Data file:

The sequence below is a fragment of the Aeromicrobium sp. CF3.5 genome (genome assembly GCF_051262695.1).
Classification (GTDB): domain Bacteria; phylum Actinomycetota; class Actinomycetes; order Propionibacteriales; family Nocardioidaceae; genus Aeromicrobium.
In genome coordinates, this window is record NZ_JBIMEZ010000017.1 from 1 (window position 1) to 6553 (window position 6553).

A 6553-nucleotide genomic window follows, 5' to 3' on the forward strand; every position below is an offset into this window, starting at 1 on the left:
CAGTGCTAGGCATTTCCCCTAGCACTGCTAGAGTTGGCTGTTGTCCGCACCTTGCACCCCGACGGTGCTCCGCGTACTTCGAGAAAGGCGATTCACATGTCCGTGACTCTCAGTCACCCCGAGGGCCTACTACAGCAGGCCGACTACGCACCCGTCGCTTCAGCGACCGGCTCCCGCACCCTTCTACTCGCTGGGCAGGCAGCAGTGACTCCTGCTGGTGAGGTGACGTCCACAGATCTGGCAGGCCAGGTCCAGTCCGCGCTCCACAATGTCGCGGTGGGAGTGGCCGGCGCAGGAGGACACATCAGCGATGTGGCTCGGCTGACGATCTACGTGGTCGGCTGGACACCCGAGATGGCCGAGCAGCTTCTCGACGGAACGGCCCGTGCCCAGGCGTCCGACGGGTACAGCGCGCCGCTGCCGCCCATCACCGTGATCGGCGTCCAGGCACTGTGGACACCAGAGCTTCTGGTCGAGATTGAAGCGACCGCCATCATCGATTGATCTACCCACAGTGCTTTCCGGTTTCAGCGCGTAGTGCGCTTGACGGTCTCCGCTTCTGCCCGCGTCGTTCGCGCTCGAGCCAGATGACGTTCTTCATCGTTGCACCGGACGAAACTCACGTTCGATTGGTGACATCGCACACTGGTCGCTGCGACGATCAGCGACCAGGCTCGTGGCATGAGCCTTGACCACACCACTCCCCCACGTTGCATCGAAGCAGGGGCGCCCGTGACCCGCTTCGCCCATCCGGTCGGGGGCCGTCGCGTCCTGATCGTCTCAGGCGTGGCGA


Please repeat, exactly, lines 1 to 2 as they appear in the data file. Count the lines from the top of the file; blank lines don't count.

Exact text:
The sequence below is a fragment of the Aeromicrobium sp. CF3.5 genome (genome assembly GCF_051262695.1).
Classification (GTDB): domain Bacteria; phylum Actinomycetota; class Actinomycetes; order Propionibacteriales; family Nocardioidaceae; genus Aeromicrobium.